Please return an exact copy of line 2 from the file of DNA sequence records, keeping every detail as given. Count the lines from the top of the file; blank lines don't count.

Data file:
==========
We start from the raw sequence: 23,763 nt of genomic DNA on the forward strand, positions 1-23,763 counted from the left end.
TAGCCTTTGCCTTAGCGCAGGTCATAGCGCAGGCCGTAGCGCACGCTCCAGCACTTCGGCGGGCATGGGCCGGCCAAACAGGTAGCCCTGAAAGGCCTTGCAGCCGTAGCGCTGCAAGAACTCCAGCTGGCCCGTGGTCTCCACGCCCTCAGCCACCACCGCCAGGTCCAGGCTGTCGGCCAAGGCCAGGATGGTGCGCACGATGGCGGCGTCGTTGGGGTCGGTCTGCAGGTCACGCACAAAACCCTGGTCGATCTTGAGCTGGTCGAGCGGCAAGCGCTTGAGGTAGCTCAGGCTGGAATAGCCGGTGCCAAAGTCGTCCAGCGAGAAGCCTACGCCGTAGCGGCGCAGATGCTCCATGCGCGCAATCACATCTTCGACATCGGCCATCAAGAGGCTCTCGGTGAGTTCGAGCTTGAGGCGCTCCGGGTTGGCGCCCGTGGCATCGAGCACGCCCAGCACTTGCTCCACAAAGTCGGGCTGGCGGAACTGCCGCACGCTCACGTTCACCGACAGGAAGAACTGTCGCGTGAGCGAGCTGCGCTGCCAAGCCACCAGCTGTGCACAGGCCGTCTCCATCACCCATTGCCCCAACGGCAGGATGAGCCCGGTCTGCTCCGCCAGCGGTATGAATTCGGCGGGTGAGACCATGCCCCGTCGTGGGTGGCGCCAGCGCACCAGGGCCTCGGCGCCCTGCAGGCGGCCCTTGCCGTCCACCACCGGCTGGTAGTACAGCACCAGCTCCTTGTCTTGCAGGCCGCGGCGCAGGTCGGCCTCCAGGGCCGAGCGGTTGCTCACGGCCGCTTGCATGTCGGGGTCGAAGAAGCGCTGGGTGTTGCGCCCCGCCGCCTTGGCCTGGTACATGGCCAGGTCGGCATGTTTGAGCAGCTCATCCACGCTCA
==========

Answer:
TAGCCTTTGCCTTAGCGCAGGTCATAGCGCAGGCCGTAGCGCACGCTCCAGCACTTCGGCGGGCATGGGCCGGCCAAACAGGTAGCCCTGAAAGGCCTTGCAGCCGTAGCGCTGCAAGAACTCCAGCTGGCCCGTGGTCTCCACGCCCTCAGCCACCACCGCCAGGTCCAGGCTGTCGGCCAAGGCCAGGATGGTGCGCACGATGGCGGCGTCGTTGGGGTCGGTCTGCAGGTCACGCACAAAACCCTGGTCGATCTTGAGCTGGTCGAGCGGCAAGCGCTTGAGGTAGCTCAGGCTGGAATAGCCGGTGCCAAAGTCGTCCAGCGAGAAGCCTACGCCGTAGCGGCGCAGATGCTCCATGCGCGCAATCACATCTTCGACATCGGCCATCAAGAGGCTCTCGGTGAGTTCGAGCTTGAGGCGCTCCGGGTTGGCGCCCGTGGCATCGAGCACGCCCAGCACTTGCTCCACAAAGTCGGGCTGGCGGAACTGCCGCACGCTCACGTTCACCGACAGGAAGAACTGTCGCGTGAGCGAGCTGCGCTGCCAAGCCACCAGCTGTGCACAGGCCGTCTCCATCACCCATTGCCCCAACGGCAGGATGAGCCCGGTCTGCTCCGCCAGCGGTATGAATTCGGCGGGTGAGACCATGCCCCGTCGTGGGTGGCGCCAGCGCACCAGGGCCTCGGCGCCCTGCAGGCGGCCCTTGCCGTCCACCACCGGCTGGTAGTACAGCACCAGCTCCTTGTCTTGCAGGCCGCGGCGCAGGTCGGCCTCCAGGGCCGAGCGGTTGCTCACGGCCGCTTGCATGTCGGGGTCGAAGAAGCGCTGGGTGTTGCGCCCCGCCGCCTTGGCCTGGTACATGGCCAGGTCGGCATGTTTGAGCAGCTCATCCACGCTCA